Verhulst and other park officials agree that climate likely plays a role in the current beetle bonanza, though the exact influence remains inconclusive. What’s certain is that massive numbers of dead and dying trees present new challenges to a park unit that attracts nearly 3 million visitors a year.

Stopping the beetles is practically impossible, so rather than trying to save its trees, park officials are trying to minimize the potential for a messy, dangerous aftermath. Interpretive panels at the Kawuneeche Visitor Center and at various viewpoints help visitors understand the dramatic changes they’re witnessing. Similar information is also published in the park newsletter. And rangers urge visitors to be mindful of dead and dying trees as they hike and camp, particularly during high winds. “It’s become part of our basic safety message,” says Patterson.

Certain high-value trees are sprayed with carbaryl, an insecticide that must be painstakingly applied to the bark from top to bottom. Even then, such measures don’t always protect trees from beetles: The park sprayed Timber Creek Campground’s tall, stately lodge poles every year, but the measures failed to ward off the onslaught, and now, in order to protect campers from toppling timbers, two of the campground’s three loops are closed.

Elsewhere, the park is cutting hazard trees near parking lots, trailheads, and other high-traffic areas: Ten thousand trees were felled in 2008, and the park expects to remove 500,000 more over the next five years. The biomass is then incinerated in an air-curtain burner—a portable, enclosed furnace that contains the blazes and emits very little pollution.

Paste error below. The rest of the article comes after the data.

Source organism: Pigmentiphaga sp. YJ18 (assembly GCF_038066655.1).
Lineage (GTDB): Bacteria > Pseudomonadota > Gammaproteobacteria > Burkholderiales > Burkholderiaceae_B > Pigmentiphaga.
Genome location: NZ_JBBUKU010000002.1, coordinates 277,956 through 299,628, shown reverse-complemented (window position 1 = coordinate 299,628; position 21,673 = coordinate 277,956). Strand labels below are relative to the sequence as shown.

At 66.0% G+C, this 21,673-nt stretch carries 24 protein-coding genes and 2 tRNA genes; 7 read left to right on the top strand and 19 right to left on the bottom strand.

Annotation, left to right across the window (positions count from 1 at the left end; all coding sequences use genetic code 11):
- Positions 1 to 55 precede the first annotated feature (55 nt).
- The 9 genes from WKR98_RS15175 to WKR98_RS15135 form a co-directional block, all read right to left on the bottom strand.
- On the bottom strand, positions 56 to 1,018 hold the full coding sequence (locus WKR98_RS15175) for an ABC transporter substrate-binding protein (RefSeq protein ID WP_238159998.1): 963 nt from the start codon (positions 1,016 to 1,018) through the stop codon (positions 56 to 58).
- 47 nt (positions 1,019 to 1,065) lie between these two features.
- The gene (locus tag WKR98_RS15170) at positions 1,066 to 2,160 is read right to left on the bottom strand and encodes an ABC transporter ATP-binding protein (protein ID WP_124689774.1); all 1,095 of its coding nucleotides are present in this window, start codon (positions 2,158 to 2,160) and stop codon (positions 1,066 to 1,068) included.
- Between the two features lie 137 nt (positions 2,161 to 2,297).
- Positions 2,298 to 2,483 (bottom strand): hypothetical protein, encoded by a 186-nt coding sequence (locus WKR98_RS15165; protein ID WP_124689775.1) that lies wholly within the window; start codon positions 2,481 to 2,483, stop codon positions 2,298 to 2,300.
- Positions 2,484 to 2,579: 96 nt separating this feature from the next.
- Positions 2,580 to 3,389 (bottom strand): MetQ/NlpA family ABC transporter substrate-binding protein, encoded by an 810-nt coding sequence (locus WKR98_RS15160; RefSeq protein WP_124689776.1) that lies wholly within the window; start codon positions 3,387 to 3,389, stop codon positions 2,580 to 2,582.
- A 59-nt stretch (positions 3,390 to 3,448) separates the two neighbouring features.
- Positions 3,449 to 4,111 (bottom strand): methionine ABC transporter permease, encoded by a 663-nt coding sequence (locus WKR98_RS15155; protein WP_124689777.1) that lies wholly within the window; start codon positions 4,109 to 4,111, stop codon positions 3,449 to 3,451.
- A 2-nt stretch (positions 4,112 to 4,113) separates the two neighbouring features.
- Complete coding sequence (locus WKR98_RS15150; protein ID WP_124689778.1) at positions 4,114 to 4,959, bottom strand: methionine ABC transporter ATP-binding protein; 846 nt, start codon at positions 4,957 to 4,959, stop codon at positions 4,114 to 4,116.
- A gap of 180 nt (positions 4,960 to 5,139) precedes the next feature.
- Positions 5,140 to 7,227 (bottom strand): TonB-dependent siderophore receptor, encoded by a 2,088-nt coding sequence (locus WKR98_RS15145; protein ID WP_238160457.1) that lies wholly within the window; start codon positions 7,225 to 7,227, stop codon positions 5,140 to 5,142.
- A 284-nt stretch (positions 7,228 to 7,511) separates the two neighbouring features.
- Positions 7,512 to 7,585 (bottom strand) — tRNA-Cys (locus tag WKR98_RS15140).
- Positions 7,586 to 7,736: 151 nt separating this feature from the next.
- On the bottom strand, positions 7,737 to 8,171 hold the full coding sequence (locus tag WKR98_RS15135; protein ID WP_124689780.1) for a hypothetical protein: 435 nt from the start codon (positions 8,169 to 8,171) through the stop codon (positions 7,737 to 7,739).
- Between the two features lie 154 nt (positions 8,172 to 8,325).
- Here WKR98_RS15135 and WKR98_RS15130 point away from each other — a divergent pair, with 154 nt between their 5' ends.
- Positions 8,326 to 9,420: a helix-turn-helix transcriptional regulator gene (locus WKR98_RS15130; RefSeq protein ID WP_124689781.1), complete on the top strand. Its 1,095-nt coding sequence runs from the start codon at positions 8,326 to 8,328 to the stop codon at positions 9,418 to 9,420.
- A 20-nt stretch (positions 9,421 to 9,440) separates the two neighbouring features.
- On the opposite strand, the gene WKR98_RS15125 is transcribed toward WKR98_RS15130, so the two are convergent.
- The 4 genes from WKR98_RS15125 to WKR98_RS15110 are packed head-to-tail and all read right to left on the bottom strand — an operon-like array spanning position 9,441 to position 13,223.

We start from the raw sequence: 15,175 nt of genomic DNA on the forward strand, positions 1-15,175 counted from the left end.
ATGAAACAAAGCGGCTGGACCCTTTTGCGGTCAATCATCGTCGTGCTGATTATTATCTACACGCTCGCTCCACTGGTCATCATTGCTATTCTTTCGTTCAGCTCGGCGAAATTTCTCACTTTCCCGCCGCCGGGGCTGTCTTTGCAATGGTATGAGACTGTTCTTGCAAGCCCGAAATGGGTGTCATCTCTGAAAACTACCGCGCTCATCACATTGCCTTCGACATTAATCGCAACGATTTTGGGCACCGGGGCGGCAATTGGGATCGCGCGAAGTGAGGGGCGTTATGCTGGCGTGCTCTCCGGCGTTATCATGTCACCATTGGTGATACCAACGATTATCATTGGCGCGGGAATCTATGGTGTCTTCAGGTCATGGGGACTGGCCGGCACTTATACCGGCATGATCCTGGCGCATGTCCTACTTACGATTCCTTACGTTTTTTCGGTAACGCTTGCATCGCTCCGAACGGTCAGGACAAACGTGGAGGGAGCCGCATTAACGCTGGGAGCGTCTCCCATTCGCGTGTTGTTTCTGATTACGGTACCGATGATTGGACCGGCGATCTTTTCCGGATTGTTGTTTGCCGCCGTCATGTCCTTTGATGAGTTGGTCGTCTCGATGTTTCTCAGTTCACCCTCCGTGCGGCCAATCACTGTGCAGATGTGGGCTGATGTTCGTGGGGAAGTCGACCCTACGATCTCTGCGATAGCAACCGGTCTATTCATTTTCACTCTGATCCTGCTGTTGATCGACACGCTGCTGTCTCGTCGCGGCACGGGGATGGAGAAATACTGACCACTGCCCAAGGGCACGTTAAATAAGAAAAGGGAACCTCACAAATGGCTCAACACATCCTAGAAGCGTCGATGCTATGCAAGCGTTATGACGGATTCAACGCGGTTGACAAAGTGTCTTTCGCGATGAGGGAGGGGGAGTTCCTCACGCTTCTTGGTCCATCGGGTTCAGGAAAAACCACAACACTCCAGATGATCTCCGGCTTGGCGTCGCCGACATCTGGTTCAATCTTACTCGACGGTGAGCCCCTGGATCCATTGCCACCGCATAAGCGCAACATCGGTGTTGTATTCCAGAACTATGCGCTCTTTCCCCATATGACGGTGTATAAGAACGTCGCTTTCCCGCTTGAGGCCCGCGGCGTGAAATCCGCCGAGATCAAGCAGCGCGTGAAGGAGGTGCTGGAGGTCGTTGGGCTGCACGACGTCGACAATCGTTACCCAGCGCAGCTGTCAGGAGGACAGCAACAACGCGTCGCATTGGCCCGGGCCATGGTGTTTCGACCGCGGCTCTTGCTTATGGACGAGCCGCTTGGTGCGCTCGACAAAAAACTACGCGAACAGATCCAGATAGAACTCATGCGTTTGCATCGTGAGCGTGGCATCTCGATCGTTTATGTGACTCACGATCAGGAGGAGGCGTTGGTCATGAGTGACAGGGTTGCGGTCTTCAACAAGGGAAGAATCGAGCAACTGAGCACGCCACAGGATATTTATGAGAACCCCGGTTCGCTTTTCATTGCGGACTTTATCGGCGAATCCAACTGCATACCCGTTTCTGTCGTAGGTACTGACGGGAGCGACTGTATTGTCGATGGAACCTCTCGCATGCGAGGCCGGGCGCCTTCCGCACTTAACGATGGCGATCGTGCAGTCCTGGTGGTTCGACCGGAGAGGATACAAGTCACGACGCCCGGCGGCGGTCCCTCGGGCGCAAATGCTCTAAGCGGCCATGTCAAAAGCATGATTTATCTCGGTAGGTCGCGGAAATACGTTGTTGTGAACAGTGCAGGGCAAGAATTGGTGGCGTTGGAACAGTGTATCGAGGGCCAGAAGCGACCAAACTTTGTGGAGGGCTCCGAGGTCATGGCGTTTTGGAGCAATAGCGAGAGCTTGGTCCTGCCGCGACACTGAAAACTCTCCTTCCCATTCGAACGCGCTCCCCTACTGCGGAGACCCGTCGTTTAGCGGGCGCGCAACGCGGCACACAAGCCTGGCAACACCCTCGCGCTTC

The park is also employing open, pre-prescribed fires to help reduce the likelihood of widespread conflagrations—perhaps the beetles’ most threatening legacy. Lots of dead, dry trees load forests with fuel, particularly once the needles drop and accumulate on the ground. Campers may even be asked to forego campfires in future years; meanwhile, the park itself expects to execute an increasing number of controlled burns. Says Verhulst, “We’re going for a little smoke now, versus a lot of smoke later.”

In time, however, Rocky Mountain’s forests may actually benefit from the beetle-triggered upheaval. Wildflowers and aspen trees are already sprouting where the pines once grew, beginning a diversification process that Verhulst says is ultimately a good thing. “When fires ripped through Yellowstone National Park twenty years ago, it was perceived as a disaster, but now we see that it promoted a rich diversity of species and habitat,” he says. Bark beetles may have a similar effect at Rocky Mountain National Park. “It’s a hard pill to swallow,” he admits. “But it’s like pressing the reset button on nature.”

Kelly Bastone is a freelance writer who lives in Steamboat Springs, Colorado.

This article appears in the Spring 2009 issue.